In 1938, Stilboestrol (Diethylstilbestrol) was created by Charles Dodds. It was expected that his synthetic oestrogen would help prevent miscarriages. At the time it was not known how dangerous this drug would be to developing foetuses. Years later, he raised concerns about DES but by then very few in the medical field were listening. .In the early 1970’s cases of a rare vaginal/cervical cancer were being diagnosed in young girls. Now researchers are investigating whether DES health issues are extending into the next generation, the so-called DES Grandchildren. As study results come in, there is growing evidence that this group has been adversely impacted by a drug prescribed to their grandmothers. And then, in later life, those women who became pregnant couldn’t carry a baby beyond the first trimester due to a malformation of the uterus – another effect on this drug.

I was lucky to be given permission from the Independent on Sunday newspaper to use an article they had written, about two DES Daughters in the UK, as a Foreword for my book. By combining that and quotes from the DES Daughters I have been in contact with at the beginning of the chapters with the fictional story I hope I have achieved what I set out to do; to bring the information about the drug to the reader and to give them a good story.

The mission of DES Action groups worldwide is to identify, educate, provide support to, and advocate for DES-exposed individuals as well as educate health care professionals. Unfortunately DES Action UK folded due to lack of funds and support but DES Action USA promise to help and advice anyone who contacts them. They have a website: Desaction.org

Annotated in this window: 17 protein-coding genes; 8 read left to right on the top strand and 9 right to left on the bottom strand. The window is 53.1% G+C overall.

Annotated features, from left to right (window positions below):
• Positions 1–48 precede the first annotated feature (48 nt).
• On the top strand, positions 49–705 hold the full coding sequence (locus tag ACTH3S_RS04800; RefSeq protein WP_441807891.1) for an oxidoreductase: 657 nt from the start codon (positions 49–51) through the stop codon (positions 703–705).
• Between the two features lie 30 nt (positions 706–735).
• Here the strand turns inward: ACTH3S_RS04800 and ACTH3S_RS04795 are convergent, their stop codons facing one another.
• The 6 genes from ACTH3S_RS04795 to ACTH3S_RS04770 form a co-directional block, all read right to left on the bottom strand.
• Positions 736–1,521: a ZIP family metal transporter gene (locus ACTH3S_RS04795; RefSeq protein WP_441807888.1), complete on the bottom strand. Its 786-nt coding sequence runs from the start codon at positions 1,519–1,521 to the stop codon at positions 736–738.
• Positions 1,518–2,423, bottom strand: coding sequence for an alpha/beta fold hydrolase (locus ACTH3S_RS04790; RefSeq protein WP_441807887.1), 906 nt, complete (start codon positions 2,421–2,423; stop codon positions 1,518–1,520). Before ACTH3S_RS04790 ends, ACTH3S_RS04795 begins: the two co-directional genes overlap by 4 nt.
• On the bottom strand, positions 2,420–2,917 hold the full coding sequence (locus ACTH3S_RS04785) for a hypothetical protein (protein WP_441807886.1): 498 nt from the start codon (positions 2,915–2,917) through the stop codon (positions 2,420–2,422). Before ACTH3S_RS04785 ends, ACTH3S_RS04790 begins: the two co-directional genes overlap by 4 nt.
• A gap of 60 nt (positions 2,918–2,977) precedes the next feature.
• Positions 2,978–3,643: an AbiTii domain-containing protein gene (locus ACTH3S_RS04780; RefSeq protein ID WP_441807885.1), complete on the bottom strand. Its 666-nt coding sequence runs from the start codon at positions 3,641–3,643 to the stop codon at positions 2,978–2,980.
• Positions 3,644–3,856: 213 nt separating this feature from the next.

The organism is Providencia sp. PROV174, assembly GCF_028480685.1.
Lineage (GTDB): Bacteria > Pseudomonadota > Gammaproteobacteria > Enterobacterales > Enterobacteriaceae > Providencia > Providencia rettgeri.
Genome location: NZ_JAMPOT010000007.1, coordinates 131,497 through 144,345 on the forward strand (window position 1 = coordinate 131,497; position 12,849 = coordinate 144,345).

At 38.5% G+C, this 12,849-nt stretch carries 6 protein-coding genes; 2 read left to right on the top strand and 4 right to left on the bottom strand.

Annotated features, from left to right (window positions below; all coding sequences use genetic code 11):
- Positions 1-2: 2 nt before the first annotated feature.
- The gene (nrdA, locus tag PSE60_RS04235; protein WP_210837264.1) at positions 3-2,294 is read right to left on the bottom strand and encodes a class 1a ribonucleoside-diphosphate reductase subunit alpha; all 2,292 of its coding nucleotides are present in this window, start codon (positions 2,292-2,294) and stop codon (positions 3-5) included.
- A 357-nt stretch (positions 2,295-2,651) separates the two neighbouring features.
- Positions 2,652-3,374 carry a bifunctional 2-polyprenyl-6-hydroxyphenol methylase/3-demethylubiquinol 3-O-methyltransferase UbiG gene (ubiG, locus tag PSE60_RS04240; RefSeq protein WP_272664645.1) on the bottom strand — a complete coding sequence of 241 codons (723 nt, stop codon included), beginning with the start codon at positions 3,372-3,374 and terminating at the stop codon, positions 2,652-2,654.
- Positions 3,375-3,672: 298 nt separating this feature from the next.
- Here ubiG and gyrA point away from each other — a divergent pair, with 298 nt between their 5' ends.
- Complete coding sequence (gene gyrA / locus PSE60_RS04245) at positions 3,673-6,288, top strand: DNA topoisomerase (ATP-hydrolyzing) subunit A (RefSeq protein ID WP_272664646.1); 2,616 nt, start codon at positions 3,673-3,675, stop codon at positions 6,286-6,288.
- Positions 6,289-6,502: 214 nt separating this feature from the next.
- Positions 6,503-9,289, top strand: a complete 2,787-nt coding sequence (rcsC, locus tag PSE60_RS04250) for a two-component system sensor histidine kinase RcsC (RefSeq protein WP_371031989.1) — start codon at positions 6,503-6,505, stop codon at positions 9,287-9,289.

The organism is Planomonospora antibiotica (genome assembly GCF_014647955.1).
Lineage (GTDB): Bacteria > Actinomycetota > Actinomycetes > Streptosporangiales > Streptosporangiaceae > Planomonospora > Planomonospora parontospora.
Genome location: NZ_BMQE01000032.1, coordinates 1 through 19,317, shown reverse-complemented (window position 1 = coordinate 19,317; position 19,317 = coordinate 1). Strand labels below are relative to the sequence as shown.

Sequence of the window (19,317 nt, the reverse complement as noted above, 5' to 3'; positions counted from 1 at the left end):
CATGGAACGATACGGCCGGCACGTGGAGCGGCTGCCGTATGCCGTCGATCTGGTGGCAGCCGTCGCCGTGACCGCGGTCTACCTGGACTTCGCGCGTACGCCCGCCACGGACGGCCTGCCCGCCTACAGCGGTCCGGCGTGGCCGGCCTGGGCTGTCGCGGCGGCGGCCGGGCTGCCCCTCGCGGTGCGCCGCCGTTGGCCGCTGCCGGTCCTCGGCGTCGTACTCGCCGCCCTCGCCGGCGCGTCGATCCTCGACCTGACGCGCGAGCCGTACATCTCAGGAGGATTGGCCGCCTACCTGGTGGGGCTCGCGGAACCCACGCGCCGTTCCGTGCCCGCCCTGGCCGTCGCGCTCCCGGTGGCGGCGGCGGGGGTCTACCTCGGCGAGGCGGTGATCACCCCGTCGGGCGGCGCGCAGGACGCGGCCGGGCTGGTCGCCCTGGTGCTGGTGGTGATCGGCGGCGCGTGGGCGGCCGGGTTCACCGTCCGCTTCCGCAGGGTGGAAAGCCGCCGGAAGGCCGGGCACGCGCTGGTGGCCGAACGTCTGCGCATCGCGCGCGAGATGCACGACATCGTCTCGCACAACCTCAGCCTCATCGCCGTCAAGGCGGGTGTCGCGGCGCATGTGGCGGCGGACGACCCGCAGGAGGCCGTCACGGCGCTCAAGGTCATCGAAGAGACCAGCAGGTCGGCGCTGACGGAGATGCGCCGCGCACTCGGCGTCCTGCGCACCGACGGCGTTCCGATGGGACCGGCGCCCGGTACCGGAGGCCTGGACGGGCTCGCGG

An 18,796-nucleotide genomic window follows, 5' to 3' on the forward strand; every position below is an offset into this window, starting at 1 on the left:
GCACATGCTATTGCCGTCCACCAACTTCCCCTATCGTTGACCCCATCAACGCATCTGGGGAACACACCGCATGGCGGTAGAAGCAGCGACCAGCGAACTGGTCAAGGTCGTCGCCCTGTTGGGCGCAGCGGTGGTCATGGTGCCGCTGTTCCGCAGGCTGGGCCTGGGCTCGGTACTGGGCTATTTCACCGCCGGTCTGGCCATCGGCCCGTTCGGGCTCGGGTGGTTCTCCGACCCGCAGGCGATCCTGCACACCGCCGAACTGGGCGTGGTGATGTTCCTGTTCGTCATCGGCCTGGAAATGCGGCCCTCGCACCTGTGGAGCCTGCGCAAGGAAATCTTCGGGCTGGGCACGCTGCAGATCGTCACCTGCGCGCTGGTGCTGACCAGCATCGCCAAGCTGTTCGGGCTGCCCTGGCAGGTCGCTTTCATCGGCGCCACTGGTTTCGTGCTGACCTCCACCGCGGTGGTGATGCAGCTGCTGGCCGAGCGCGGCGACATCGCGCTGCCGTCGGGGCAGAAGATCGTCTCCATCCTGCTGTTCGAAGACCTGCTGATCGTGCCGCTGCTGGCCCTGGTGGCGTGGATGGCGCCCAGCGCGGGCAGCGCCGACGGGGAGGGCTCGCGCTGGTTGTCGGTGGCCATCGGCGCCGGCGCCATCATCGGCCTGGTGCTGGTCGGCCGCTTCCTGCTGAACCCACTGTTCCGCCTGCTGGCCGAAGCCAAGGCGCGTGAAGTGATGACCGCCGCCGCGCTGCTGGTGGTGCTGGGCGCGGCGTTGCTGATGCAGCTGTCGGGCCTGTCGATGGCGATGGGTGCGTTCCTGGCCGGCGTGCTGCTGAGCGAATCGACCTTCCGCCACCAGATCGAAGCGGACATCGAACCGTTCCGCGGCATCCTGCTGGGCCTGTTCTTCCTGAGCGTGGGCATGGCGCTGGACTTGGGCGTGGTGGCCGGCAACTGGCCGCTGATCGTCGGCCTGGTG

And there is also a wonderful DES Daughter in the UK who has a website – Des-Daughters– which is constantly updated with the latest news. She also has a Facebook page which can be found by just typing in DES daughter

In America there is been a huge campaign to prove that some DES daughters who developed breast cancer did so because their mothers were prescribed Diethylstilbestrol The first DES Breast Cancer trial was settled out of court by the drug company after the opening arguments. The company did not have to admit guilt for making and promoting DES as an anti-miscarriage drug that causes breast cancer and the DES Daughters, who accepted the settlement, cannot disclose the amount. But there are many other DES breast cancer lawsuits already filed and waiting in the wings. So, even though there was no actual guilty verdict against the drug company there is still a feeling of satisfaction in the DES community.

I did approach my own publishers. The reasons for the rejections were twofold. One was that ‘they wouldn’t be able to sell “issue –led” novels’. And two, I was told, was the worry of being sued by the drug companies. Which I can understand but, to my mind, if any of them decided to sue, they would be accepting culpability. However just in case any of them are reading this, the house is in my husband’s name only and I have no assets!

You took a Diploma in Drama at Swansea University and gone on to write plays that have been performed at the prestigious Dylan Thomas Centre in Swansea and as a short film. Have you other projects in the works and what do you find most fulfilling about this area of writing?

I have written a play based on Silent Trauma, but have yet to do anything with it. I’ve written about a dozen plays, so far, for both stage and radio and done nothing with them. Mainly through lack of time. And I love teaching this genre. I think this might be that, mostly, plays are about dialogue. I love dialogue in all genres; there’s nothing more satisfying than bringing a character to life in the way they speak.

In fact I love writing and can ramble on for ages. I suppose that is why, whatever I write, there is always so much editing to do afterwards.

As my husband so often; I write as much as I talk – too much. As is proved here.

Judith there is not a problem with everything that you have written today because it has been a fascinating look behind the scenes at your life and a very important subject that has impacted many women and their families.